I’m late in offering notice of the passing on Wednesday of James Buchanan, who won the Nobel Prize in economics for his development of public choice theory. I was fortunate to meet Buchanan on a couple of occasions (usually Mont Pelerin Society meetings overseas), and long profited from deploying public choice analysis of nanny state madness.
Public choice theory can be summarized in a number of fairly simple ways, such as the less-than-difficult-to-grasp notion that “public servants” are just as self-interested as the private interests they tax or regulate. Or the derivative, known as “rent-seeking,” whereby private interests use the cloak of “public interest” to extract a profit by securing subsidies (wind power) or supporting regulatory barriers against competition (like the taxi industry’s crusade against Ubercars). I’ve written before here about the “bootleggers and Baptists” analogy for understanding public choice. The main point is, public choice explains powerfully how “government failure” is likely to be more pervasive and difficult to correct than “market failure.” Indeed, look how hard it is to get rid of completely indefensible wind power subsidies.
Yet somehow liberals have a hard time grasping public choice. Matt Yglesias of Slate.com confesses that “Buchanan is responsible for some deep, hard to understand, and relatively inaccessible ideas and I am not understanding them or appreciating their depth.” The irony here is that Yglesias is one liberal who got the outrage of the Ubercar story, and attacked it on grounds drawn directly from Buchanan. So perhaps there’s hope for him.
Less clear is whether many high-octane libertarians appreciate some of the limits to Buchanan’s teaching. A flaw in public choice is that for some of its adherents, that fact that it explains many political phenomena very well gets pushed to the extreme of thinking it can explain all political phenomena, thus making it another species of social science reductionism—usually a mistake of the Left. And sometimes this gives rise to bad remedies; in Buchanan’s case, I heard him give papers more than once advocating the legitimization of secession. Clearly he had moved beyond the realm of economics, and too often when this happens it displays the severe limitations of economics as a window to the essential questions of political philosophy.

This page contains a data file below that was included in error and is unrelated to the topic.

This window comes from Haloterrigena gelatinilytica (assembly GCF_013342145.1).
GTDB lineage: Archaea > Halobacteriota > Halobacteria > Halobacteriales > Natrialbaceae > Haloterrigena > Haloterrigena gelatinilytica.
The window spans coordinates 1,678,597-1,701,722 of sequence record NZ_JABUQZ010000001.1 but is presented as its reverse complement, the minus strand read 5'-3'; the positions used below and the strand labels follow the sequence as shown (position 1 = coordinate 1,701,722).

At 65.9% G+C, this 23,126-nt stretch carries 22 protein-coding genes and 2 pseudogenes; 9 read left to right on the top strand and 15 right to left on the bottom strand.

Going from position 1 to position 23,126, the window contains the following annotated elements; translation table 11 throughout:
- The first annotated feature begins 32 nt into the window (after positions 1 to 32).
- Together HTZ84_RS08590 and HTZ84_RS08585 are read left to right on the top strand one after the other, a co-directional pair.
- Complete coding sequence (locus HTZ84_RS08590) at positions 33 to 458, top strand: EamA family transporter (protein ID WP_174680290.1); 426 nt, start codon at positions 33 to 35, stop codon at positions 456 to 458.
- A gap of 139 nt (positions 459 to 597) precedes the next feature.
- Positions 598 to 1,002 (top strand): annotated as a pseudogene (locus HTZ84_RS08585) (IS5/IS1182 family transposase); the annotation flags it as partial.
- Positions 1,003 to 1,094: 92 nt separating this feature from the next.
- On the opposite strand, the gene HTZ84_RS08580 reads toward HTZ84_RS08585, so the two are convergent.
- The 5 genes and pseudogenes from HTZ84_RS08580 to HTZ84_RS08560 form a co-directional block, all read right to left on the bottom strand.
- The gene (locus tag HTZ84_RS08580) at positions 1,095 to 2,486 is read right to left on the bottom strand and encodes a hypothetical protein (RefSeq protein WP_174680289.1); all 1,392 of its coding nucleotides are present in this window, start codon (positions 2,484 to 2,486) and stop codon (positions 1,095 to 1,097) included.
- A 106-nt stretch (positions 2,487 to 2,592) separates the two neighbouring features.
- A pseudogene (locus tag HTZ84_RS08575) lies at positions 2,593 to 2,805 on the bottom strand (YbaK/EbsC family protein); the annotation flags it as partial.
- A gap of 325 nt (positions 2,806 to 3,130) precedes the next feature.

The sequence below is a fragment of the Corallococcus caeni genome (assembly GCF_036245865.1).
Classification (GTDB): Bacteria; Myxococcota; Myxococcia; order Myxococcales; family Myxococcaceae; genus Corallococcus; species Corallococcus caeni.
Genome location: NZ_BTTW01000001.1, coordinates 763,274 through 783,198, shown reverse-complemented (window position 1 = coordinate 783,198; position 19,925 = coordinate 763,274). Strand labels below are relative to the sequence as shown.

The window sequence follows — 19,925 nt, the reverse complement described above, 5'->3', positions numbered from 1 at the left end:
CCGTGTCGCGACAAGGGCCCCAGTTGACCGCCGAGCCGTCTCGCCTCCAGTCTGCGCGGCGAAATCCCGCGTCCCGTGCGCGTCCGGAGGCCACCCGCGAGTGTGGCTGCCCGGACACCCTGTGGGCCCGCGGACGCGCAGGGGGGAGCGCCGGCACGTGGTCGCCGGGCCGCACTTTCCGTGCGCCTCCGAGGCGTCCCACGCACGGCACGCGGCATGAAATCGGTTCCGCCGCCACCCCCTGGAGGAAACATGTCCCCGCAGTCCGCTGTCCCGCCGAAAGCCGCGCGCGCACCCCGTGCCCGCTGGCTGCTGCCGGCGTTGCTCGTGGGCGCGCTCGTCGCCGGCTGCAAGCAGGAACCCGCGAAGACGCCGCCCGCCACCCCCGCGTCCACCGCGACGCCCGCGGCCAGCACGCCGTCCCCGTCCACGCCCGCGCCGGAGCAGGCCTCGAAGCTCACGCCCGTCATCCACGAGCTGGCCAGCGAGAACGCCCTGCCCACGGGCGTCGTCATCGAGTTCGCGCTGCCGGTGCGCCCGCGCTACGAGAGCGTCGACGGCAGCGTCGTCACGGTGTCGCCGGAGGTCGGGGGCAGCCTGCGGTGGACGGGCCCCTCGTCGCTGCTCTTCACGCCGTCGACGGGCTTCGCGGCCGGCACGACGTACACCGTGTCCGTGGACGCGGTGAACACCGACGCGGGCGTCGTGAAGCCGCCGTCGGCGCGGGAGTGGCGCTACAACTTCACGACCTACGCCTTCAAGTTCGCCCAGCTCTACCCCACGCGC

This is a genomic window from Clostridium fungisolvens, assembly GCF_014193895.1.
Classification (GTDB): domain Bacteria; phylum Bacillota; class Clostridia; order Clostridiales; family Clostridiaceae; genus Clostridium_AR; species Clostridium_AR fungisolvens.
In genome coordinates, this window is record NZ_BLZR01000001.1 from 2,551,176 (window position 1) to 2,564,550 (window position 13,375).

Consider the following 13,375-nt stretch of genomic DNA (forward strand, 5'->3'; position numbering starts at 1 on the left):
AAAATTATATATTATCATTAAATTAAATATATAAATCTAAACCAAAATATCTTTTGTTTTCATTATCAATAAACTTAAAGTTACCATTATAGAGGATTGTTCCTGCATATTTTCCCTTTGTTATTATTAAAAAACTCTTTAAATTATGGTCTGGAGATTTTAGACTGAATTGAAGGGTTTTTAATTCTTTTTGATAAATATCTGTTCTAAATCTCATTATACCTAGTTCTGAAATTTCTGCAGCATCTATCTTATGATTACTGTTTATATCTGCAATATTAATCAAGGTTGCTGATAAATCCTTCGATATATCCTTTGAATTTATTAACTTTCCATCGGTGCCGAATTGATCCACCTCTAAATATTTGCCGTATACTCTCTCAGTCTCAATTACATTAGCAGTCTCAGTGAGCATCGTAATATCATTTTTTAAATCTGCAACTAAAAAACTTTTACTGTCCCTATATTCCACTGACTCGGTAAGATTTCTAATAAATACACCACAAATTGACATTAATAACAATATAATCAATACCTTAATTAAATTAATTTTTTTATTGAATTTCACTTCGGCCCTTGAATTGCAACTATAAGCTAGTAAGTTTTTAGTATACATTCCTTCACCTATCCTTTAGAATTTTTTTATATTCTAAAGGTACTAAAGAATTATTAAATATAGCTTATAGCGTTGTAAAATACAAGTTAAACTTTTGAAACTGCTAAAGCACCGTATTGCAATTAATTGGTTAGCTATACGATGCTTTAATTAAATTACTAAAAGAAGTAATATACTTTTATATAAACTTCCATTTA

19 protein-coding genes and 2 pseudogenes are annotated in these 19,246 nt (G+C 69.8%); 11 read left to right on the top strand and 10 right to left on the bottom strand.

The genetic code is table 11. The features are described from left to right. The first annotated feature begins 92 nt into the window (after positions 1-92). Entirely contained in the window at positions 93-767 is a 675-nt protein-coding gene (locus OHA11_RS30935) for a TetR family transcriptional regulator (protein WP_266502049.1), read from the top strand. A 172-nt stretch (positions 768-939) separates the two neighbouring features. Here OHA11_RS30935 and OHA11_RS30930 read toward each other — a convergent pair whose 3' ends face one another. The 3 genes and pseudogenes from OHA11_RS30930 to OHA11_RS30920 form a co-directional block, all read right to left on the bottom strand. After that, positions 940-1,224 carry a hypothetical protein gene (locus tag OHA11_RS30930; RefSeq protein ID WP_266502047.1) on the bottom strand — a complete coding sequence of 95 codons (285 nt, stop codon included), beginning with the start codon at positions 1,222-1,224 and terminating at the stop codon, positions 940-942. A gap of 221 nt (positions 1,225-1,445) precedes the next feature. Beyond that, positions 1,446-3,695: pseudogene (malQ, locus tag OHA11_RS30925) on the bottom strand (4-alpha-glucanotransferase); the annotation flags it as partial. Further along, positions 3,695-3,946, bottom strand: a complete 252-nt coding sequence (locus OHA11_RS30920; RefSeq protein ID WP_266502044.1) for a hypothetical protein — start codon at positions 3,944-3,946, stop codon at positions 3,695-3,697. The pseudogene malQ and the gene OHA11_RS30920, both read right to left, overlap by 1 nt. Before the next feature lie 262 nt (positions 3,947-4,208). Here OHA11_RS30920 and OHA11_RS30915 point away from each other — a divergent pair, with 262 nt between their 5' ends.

This problem was never more on display than in one of the most extraordinary intellectual clashes I was ever lucky enough to witness: In 1988 (I think it was ’88), Buchanan, fresh off his Nobel Prize, came to Claremont, where he appeared on a panel with Allan Bloom, fresh off the blockbuster publication of The Closing of the American Mind. Although it was a very gentlemanly and polite disputation, I thought the flamboyant Bloom ran circles around Buchanan, in substance as well as style. I have an edited version of Bloom’s presentation, which doesn’t capture the impression he made in person. So I’ll interpolate a little. Part of Bloom’s opening went such:
“Abundant modesty aside, I would like to offer my credentials, theoretical and practical, to comment on political economy. The economists I’ve known at the University of Chicago have always liked to ask me the question—which is the American question—‘If you’re so smart, how come you’re not rich?’’’
At this point Bloom paused and took a big drag on his ever-present cigarette (those were the good old days) and with perfect comic timing and delivery answered:
“Well, I am now.”
It’s not possible to summarize Bloom’s argument very well in a short blog post. Suffice it to say he made a respectful and subtle critique of economics as an impressive and important social science but whose methodology had severed it from being able to speak to the deepest issues of human nature and justice. Maybe this one line conveys the flavor: “It seems to me that the willingness to die for something always mucks up rational-choice theory.” Boom! Buchanan was helpless in the face of this.
Buchanan’s work will live on and deepen our understanding of the dysfunctions of modern government. It gives us the tools to aid in serious reform. But as the Bloom critique shows, we must always beware of mistaking the larger or bright part of something for the whole of something.
For more, see Amity Shlaes’s fine Bloomberg column about Buchanan.